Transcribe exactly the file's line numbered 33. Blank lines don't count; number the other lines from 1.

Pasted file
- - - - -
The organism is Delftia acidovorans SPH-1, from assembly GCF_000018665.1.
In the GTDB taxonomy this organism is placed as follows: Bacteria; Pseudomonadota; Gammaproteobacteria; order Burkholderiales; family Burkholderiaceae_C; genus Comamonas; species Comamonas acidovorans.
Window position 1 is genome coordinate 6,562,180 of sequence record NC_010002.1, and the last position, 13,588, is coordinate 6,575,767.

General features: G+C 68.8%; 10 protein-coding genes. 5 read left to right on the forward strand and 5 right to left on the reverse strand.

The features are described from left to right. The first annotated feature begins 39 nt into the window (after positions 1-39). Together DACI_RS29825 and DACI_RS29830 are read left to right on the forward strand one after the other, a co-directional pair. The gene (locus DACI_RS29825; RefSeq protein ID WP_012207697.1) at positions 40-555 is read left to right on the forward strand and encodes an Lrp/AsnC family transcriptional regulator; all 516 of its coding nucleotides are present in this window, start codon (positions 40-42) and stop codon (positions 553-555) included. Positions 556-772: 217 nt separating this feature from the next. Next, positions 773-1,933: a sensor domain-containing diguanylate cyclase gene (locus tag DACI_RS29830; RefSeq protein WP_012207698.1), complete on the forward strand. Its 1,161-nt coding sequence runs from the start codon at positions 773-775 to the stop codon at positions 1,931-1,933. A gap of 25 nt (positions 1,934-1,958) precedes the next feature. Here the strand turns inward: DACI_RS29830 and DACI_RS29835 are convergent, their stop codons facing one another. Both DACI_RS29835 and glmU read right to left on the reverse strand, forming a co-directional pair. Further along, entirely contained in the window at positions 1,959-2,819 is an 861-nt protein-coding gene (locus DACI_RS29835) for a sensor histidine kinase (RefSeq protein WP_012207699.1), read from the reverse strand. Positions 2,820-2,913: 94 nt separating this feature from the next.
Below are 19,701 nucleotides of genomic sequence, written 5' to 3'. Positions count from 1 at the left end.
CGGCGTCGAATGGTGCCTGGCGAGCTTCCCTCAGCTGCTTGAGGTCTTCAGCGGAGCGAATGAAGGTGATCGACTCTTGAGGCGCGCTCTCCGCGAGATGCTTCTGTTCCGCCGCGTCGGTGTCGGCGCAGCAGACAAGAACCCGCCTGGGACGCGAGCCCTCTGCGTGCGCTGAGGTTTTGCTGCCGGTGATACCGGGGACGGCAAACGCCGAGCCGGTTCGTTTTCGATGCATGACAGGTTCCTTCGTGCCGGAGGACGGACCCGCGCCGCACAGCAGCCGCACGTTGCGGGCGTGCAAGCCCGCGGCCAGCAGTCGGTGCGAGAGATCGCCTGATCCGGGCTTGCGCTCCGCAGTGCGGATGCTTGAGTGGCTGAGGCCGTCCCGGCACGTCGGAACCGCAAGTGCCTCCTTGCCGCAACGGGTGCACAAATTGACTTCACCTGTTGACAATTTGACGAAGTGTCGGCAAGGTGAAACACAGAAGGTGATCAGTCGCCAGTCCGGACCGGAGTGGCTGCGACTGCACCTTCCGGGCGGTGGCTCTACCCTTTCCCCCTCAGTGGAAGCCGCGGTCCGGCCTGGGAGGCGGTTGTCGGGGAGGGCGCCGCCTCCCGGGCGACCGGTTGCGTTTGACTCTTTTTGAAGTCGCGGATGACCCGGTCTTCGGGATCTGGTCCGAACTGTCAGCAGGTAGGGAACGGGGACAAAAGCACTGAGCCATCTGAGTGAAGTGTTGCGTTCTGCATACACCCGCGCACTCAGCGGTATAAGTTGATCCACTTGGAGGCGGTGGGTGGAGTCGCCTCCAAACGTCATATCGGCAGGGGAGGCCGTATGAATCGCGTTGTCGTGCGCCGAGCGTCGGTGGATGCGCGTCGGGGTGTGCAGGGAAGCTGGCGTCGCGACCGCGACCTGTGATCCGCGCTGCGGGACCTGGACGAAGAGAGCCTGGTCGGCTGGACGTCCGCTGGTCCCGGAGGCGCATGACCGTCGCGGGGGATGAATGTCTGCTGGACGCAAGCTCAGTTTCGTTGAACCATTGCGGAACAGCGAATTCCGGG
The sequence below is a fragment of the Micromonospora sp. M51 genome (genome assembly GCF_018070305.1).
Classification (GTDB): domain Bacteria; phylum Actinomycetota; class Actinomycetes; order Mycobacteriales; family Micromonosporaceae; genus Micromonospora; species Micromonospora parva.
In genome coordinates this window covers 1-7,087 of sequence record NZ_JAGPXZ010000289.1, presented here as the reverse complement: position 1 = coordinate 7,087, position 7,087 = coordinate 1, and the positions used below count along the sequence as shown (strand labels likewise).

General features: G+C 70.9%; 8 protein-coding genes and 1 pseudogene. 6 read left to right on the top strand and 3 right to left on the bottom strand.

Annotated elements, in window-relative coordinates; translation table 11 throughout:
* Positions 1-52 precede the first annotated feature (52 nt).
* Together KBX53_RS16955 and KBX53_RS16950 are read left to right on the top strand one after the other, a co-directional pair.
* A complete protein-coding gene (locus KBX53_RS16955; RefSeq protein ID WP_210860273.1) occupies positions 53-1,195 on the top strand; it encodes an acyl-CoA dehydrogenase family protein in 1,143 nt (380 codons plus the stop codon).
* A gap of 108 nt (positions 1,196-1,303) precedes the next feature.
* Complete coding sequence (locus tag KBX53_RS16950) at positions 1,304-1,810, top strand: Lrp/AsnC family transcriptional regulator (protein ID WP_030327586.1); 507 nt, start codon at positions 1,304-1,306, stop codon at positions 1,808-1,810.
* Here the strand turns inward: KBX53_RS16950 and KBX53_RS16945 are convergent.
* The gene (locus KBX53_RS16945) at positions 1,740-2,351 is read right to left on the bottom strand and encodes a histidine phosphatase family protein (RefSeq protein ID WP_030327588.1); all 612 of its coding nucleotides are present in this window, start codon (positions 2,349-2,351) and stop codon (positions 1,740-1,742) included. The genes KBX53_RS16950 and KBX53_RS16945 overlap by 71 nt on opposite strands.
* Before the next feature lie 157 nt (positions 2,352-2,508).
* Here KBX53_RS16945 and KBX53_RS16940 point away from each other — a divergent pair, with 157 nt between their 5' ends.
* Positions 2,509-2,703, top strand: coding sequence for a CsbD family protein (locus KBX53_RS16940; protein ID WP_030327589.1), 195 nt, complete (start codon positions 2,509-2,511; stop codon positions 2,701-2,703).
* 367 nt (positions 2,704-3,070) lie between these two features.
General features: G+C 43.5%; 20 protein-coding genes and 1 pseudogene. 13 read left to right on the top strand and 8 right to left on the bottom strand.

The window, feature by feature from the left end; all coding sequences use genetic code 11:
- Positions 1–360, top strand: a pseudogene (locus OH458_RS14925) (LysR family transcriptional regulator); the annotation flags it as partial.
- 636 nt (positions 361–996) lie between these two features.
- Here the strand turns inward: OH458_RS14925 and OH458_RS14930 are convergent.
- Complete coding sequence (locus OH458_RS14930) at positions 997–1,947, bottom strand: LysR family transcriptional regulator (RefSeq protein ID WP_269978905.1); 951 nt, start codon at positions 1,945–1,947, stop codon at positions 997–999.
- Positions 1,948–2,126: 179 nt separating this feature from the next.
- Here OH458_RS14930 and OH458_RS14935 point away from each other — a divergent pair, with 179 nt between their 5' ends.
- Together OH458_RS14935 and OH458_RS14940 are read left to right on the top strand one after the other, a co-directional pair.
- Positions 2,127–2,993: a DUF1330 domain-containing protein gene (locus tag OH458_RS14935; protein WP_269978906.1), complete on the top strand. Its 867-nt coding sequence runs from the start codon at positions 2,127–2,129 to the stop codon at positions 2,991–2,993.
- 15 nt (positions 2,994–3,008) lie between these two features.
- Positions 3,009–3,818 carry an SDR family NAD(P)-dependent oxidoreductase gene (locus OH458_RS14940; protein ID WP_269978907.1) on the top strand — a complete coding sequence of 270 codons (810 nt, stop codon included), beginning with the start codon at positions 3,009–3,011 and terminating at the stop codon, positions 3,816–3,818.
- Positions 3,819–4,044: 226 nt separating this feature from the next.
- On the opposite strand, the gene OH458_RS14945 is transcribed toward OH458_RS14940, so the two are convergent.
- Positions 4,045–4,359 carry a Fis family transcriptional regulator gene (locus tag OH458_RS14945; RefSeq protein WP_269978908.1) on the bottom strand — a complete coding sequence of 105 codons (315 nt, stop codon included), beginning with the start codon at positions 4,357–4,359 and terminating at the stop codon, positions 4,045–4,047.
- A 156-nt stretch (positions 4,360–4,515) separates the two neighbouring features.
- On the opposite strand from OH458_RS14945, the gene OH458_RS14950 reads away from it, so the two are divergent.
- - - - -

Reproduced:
- Positions 2,127–2,993: a DUF1330 domain-containing protein gene (locus tag OH458_RS14935; protein WP_269978906.1), complete on the top strand. Its 867-nt coding sequence runs from the start codon at positions 2,127–2,129 to the stop codon at positions 2,991–2,993.